Originally published by the lawyers at Aaron Waxman & Associates, experienced with Disability, Personal Injury and Employment claims, at https://www.awaxmanlaw.ca/disability/daylight-savings-time.
This year, elementary school and high school students will enjoy their March Break the week of March 15, 2021 the day after DST begins.
As a road user, it is always important to exercise caution as a road user, whether you are driving a car, riding a bicycle or walking at an intersection. It is known that there is a correlation between the beginning of DST and an increase in car accidents.
It is also known that the start of daylight saving time causes a change to our sleep cycles, a.k.a. our circadian rhythm. The loss of one hour of sleep does make a difference, as most people already do not get adequate amounts of sleep. The “Spring Forward” can be more difficult for people who suffer from psychological conditions and insomnia/sleep disorders and it may take longer for them to adjust to the time change.
There are ways to help your system adjust to the time change and to get a better night’s sleep.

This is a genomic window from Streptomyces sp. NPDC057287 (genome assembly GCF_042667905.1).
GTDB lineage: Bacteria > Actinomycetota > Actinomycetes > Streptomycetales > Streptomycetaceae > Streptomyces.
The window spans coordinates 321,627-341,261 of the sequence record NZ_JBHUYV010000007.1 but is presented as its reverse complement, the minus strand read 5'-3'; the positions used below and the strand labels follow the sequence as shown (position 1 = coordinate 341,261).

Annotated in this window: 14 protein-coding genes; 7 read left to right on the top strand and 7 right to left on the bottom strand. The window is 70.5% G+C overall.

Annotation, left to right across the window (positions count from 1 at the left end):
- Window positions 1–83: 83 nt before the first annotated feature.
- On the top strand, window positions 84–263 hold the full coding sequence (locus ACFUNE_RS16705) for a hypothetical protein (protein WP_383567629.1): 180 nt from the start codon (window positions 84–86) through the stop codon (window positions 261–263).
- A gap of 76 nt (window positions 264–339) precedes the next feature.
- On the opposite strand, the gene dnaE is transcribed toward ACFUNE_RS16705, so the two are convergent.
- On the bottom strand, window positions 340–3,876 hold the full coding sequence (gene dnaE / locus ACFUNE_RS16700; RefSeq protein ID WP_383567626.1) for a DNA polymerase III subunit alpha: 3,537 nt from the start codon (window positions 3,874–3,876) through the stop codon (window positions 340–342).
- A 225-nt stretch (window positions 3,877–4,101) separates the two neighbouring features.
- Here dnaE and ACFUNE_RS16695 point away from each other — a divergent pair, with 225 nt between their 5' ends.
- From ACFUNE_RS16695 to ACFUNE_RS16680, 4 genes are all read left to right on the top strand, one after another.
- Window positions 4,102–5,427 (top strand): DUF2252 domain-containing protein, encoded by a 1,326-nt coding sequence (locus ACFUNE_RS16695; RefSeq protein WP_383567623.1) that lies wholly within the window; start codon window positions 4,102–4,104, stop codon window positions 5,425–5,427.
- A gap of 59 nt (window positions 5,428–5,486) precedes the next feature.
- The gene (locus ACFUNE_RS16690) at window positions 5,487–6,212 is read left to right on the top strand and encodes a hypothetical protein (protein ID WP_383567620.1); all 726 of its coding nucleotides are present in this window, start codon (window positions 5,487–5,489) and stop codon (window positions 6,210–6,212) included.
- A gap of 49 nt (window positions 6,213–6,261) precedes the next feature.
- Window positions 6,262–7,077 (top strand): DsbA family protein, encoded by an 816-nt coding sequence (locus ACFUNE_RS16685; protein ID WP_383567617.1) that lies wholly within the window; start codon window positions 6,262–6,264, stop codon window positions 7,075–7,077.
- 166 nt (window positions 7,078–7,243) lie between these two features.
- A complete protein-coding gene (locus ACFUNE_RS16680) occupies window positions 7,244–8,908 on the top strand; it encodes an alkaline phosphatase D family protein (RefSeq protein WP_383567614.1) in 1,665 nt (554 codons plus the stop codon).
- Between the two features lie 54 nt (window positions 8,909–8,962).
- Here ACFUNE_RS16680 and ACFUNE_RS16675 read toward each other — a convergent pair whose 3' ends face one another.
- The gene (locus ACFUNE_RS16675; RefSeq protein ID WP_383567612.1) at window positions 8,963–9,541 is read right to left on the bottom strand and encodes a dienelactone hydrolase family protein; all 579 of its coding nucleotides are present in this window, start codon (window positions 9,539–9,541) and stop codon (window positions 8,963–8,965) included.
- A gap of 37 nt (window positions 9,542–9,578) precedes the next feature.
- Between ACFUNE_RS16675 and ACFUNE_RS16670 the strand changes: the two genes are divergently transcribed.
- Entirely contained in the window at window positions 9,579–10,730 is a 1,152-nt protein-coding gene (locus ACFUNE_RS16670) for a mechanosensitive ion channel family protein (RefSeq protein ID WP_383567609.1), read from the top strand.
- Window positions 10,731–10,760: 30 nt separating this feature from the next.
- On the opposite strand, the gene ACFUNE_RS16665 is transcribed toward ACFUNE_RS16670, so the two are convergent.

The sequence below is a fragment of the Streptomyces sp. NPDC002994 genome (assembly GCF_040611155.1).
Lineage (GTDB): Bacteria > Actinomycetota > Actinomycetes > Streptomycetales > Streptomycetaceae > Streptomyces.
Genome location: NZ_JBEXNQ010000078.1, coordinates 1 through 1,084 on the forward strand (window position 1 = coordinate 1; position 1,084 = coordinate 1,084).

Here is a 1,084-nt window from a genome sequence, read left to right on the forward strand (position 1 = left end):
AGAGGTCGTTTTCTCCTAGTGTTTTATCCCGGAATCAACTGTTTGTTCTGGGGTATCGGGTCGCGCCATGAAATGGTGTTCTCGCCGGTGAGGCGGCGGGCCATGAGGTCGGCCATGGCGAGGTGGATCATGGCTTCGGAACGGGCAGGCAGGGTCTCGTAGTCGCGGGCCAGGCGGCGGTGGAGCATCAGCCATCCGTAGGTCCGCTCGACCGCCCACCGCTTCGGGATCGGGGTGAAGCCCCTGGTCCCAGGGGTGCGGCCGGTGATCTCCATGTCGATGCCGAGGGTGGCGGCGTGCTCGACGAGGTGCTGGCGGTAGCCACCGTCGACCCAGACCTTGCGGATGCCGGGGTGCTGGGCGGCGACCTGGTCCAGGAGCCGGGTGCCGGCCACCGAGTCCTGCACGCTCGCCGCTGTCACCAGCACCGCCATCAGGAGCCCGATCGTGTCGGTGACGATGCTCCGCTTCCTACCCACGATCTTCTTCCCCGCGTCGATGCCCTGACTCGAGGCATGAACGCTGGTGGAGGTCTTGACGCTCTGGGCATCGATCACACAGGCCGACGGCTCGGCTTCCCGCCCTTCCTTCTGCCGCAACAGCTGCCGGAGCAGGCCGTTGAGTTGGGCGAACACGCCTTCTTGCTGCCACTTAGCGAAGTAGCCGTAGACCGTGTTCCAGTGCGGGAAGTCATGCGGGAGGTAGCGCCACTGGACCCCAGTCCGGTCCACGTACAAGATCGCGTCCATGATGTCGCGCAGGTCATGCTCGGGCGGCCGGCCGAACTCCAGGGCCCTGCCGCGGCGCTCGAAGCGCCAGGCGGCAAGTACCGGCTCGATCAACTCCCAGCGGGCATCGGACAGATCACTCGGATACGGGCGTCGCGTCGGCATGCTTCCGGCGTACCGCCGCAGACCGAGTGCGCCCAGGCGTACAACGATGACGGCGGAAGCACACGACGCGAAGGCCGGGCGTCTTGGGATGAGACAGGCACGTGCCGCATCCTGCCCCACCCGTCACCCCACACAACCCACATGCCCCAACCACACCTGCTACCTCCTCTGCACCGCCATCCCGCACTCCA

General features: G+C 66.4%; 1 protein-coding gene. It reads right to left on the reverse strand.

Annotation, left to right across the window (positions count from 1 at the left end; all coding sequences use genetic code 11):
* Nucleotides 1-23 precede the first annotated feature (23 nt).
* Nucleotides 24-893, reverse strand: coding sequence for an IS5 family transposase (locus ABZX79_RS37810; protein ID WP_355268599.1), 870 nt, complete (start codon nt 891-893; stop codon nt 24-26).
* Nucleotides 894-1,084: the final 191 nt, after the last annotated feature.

- Try going to bed earlier, using short intervals of time, until you become accustomed to the “new time”.
- Wake up at the same time every day.
- Avoid caffeine in the afternoon.
- Stay hydrated throughout the day.
- Avoid taking naps during the day.
- Eat your meals at the same time daily and avoid eating too close to bedtime.
- Avoid “blue screens” one hour before bed (computers, iPads, tables, smart phones etc.).
- Avoid watching television too close to bed time, and do not watch anything stimulating.
- Sleep in a cool, dark environment.
- Listen to some calming music or a meditation to help you fall asleep.
- Check intersections carefully (look left, centre, right) before proceeding through the intersection.
- Go slowly in residential areas, school zones, near parks and playgrounds and be on the lookout for children playing in the streets.
- Obey the posted the speed limits and rules of the road (i.e. use our turn signals, obey traffic lights).
- Pay attention to the weather and drive accordingly (March weather can be unpredictable!).
- Don’t drive distracted!
- Avoid driving drowsy.
- Be careful near ponds and ice patches so you can avoid injuries.
- Pedestrians should use crosswalks to cross the street and marked pedestrian crosswalks where available and cross at actual intersections if possible, to avoid jaywalking.
- Don’t walk and text when crossing at an intersection or crosswalk.
- Pedestrians should wear bright or reflective clothing, especially at night.
- If you are a cyclist, make sure it is in good working order and has a reflector and a bell, so you are seen and heard.